Vico's Cultural History: The Production and Transmission of Ideas in Naples, 1685-1750

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BRILL, Jan 1, 1997 - History - 328 pages
A study of the cultural world of Giambattista Vico, one of the most creative social theorists of the eighteenth century. Based on extensive manuscript as well as printed materials, and relying on the methods of book and publishing history, this volume describes Vico's intellectual community. Special attention is paid to the interaction between scholars and Naples' vibrant operatic and artistic community. The first part of the book investigates a controversy concerning an inquisitorial investigation, Neapolitan travel literature, the papers of a scientific academy, and the patronage system for book publication. The second part describes the cultural context of Vico's writings and especially the three editions of "The New Science," This work explains the accomplishments that made Naples one of the great cultural centers of the early Enlightenment.

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Printing and Reading in Naples in the Late 1680s
The Index and the Atomists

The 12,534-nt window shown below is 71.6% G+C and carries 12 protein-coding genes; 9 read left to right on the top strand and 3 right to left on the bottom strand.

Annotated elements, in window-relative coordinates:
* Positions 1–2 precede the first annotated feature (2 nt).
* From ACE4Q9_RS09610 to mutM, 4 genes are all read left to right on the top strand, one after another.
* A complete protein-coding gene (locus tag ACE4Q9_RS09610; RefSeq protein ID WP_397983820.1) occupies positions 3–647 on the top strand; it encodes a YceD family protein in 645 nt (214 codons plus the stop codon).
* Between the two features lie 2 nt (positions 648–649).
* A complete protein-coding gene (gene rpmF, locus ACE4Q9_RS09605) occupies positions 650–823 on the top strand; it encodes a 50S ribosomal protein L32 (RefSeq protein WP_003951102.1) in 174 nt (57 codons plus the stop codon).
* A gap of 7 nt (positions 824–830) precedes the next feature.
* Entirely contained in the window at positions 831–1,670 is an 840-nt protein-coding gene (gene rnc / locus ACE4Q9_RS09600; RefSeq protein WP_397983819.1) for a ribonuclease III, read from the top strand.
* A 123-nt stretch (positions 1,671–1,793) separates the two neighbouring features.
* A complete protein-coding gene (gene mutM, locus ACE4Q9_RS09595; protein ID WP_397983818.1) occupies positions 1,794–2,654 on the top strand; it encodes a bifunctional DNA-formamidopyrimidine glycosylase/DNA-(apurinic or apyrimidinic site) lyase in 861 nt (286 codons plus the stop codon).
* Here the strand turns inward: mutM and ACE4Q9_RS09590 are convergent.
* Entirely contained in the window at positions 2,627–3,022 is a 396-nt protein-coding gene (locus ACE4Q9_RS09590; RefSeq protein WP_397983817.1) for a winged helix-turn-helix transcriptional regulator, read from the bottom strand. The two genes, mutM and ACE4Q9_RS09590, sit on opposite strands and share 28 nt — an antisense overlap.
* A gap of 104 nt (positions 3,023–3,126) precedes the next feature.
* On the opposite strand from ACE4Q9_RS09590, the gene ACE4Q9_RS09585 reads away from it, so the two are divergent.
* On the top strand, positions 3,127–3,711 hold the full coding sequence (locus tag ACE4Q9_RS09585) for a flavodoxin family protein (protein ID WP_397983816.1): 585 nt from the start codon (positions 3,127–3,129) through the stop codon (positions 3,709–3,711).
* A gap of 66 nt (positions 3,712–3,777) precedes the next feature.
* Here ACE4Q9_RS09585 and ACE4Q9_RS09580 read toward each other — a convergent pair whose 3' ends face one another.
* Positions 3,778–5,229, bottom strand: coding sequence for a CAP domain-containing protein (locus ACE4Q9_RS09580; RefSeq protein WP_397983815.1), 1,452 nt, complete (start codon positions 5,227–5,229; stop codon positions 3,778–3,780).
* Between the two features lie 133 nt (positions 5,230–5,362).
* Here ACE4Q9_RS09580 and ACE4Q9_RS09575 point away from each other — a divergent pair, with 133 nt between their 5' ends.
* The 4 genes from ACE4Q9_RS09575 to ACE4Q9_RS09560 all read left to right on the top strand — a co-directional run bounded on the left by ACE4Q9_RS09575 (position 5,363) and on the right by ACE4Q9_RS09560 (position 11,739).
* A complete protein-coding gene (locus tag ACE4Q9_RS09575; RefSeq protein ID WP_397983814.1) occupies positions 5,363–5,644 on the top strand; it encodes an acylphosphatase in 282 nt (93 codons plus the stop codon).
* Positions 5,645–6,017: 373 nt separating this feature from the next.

Travel Literature
The Academy Founded by Medina Coeli
The End of Spanish Hapsburg Rule in Naples
An Italian Perspective on Neapolitan Publishing and Thinking
Vicos First Published Scholarly Works and his Friendship
Printing for the Different Reading Publics in Naples
The New Style of Vinci and the New Science of Vwo
Newtonians and the History
Codas and IMS Works
Index of Manuscripts
Index of Modern Sources

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About the author (1997)

Harold Samuel Stone, Ph.D. (1981) from the Committee of Social Thought at the University of Chicago, is an Assistant Professor at the American University in Cairo. He has published essays on early modern intellectual history and is a co-author of a translation of Montesquieu's "The Spirit of the Laws."

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